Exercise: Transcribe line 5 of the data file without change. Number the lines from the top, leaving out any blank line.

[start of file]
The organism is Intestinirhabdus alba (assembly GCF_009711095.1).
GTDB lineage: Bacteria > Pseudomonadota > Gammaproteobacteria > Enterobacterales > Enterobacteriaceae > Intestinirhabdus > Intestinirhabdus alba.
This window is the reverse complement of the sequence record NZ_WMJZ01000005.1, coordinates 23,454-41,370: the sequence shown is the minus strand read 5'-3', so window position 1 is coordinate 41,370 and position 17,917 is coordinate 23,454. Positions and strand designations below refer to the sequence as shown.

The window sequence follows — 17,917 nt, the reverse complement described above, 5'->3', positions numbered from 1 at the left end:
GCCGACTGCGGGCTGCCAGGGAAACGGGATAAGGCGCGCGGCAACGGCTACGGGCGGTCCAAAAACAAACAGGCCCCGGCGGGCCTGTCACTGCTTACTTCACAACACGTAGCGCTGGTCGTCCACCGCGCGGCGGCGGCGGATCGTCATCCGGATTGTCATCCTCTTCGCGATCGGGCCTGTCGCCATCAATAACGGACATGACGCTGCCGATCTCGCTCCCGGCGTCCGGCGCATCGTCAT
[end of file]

GCCGACTGCGGGCTGCCAGGGAAACGGGATAAGGCGCGCGGCAACGGCTACGGGCGGTCCAAAAACAAACAGGCCCCGGCGGGCCTGTCACTGCTTACTTCACAACACGTAGCGCTGGTCGTCCACCGCGCGGCGGCGGCGGATCGTCATCCGGATTGTCATCCTCTTCGCGATCGGGCCTGTCGCCATCAATAACGGACATGACGCTGCCGATCTCGCTCCCGGCGTCCGGCGCATCGTCAT